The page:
The American Year Book, Volume 1916

Front Cover
T. Nelson & Sons, 1917
0 Reviews
Reviews aren't verified, but Google checks for and removes fake content when it's identified

From inside the book

What people are saying - Write a review

We haven't found any reviews in the usual places.

Other editions - View all

Common terms and phrases

Popular passages

Page 56 - Unless the Imperial Government should now immediately declare and effect an abandonment of its present methods of submarine warfare against passenger and freight-carrying vessels, the Government of the United States can have no choice but to sever diplomatic relations with the German Empire altogether.
Page 542 - ... concerning which the carrier shall have been or shall hereafter be expressly authorized or required by order of the Interstate Commerce Commission to establish and maintain raies dependent upon the value declared in writing by the shipper or agreed upon in writing as the released value of the property...
Page 173 - AN ACT To establish a United States Shipping Board for the purpose of encouraging, developing, and creating a naval auxiliary and naval reserve and a merchant marine to meet the requirements of the commerce of the United States with its Territories and possessions and with foreign countries ; to regulate carriers by water engaged in the foreign and interstate commerce of the United States, and for other purposes.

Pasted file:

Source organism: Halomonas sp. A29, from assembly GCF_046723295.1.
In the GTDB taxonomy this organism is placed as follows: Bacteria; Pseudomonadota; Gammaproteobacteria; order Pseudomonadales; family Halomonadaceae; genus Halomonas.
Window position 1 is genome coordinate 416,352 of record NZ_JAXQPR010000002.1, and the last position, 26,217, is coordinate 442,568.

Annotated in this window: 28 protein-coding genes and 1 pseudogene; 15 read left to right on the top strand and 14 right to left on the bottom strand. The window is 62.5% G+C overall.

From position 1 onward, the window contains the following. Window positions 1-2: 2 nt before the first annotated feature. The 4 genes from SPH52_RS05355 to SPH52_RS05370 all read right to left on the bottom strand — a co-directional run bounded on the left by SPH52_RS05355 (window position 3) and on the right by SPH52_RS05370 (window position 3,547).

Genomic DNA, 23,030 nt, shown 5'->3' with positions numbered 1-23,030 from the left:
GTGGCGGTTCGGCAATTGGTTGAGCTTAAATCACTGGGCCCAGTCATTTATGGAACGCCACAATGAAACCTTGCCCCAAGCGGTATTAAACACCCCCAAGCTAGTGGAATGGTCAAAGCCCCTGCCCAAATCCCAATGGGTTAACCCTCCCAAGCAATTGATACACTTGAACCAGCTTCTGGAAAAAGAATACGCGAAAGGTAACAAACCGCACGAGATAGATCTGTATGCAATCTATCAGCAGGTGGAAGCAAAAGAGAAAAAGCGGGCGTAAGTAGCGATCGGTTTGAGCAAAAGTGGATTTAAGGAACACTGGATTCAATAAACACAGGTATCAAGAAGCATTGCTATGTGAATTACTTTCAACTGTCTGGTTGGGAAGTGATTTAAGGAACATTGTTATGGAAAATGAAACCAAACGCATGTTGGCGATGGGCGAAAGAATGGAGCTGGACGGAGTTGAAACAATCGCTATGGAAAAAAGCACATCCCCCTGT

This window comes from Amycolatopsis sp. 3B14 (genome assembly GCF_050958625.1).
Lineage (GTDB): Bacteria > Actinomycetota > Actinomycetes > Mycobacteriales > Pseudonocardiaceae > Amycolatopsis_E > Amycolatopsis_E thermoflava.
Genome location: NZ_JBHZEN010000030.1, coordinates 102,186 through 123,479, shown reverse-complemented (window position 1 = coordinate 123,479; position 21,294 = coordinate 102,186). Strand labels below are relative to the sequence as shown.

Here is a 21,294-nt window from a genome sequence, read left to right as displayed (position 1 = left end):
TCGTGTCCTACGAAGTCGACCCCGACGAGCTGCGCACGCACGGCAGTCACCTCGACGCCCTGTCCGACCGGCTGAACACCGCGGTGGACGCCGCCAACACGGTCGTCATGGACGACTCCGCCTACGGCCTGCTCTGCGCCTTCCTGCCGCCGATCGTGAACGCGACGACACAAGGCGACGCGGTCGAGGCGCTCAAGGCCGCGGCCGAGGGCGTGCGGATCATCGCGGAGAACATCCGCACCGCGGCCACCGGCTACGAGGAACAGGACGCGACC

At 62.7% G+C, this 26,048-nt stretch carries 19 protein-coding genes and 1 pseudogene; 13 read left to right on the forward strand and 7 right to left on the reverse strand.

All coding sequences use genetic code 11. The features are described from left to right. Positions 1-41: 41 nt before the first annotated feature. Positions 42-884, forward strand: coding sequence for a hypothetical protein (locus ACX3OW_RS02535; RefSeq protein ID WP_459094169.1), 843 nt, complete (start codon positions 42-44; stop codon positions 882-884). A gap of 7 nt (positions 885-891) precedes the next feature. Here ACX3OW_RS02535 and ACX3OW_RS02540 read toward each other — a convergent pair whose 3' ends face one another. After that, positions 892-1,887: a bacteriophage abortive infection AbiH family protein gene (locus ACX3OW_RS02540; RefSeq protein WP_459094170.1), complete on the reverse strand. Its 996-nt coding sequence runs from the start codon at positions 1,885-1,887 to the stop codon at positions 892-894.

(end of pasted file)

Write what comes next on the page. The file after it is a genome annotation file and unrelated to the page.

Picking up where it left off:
Page 542 - Who has given value in good faith relying upon the description therein of the goods, for damages caused by the nonreceipt by the carrier or a connecting carrier of all or part of the goods or their failure to correspond with the description thereof in the bill at the time of its issue.
Page 93 - The President suggests that an early occasion be sought to call out from all the nations now at war such an avowal of their respective views as to the terms upon which the war might be concluded...
Page 172 - to promote the safety of employees and travelers upon railroads by compelling common carriers engaged in interstate commerce to equip their cars with automatic couplers and continuous brakes and their locomotives with driving-wheel brakes, and for other purposes...
Page 52 - This right seems to have been predicated on the superior defensive strength of ships of war, and the limitation of armament to have been dependent on the fact that it could not be used effectively in offense against enemy naval vessels, while it could defend the merchantman against the generally inferior armament of piratical ships and privateers.
Page 93 - He takes the liberty of calling attention to the fact that the objects which the statesmen of the belligerents on both sides have in mind in this war are virtually the same, as stated in general terms to their own people and to the world.
Page 262 - ... but that is a matter for the Legislature, and not for the courts.
Page 8 - For my own part, I cannot consent to any abridgment of the rights of American citizens in any respect. The honor and self-respect of the nation is involved. We covet peace and shall preserve it at any cost but the loss of honor. To forbid our people to exercise their rights for fear we might be called upon to vindicate them would be a deep humiliation indeed.

Bibliographic information